Asset Quality Score
In this test, Bankrate tries to estimate the impact of problem assets, such as past-due loans, on the bank's reserves set aside to cover loan losses, as well as overall capitalization.
A bank with lots of these types of assets could eventually be required to use capital to absorb losses, shrinking its equity cushion. It also means that there are likely to be many assets that are in non-accrual status and no longer earning money, reducing earnings and increasing the risk of a future failure.
The Gifford State Bank scored 28 out of a possible 40 points on Bankrate's test of asset quality, failing to reach the national average of 37.49.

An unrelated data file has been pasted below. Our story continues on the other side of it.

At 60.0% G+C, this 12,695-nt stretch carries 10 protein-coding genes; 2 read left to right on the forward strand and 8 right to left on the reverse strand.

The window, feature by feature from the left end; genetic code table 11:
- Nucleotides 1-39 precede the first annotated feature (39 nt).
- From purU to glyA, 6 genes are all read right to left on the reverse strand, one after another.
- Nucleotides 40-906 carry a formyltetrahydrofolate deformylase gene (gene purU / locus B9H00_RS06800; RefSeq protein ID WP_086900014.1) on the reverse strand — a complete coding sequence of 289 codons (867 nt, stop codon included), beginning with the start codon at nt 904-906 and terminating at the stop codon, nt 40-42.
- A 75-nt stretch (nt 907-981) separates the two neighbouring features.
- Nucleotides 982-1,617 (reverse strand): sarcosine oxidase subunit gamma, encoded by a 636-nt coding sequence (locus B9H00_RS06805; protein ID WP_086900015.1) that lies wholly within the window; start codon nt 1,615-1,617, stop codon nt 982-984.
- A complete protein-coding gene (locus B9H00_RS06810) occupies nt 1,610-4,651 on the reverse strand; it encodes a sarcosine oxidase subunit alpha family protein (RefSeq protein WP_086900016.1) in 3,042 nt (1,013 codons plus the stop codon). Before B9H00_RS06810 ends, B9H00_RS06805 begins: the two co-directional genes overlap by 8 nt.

A handy indicator of asset quality is the percentage of problem assets a bank holds compared to its total assets. As of December 31, 2017, 3.26 percent of The Gifford State Bank's loans were noncurrent -- in other words, they were more than 90 days past due or were in non-accrual status. That's above the national average of 1.01 percent.
Banks keep a reserve known as an "allowance for loan and lease losses" to deal with troubled assets . That reserve's size can be a handy indicator when evaluating a bank's ability to manage problem assets, especially when compared to the total amount of problematic loans. Unfortunately, the FDIC did not provide information on The Gifford State Bank's loan loss allowance in its most recent filings.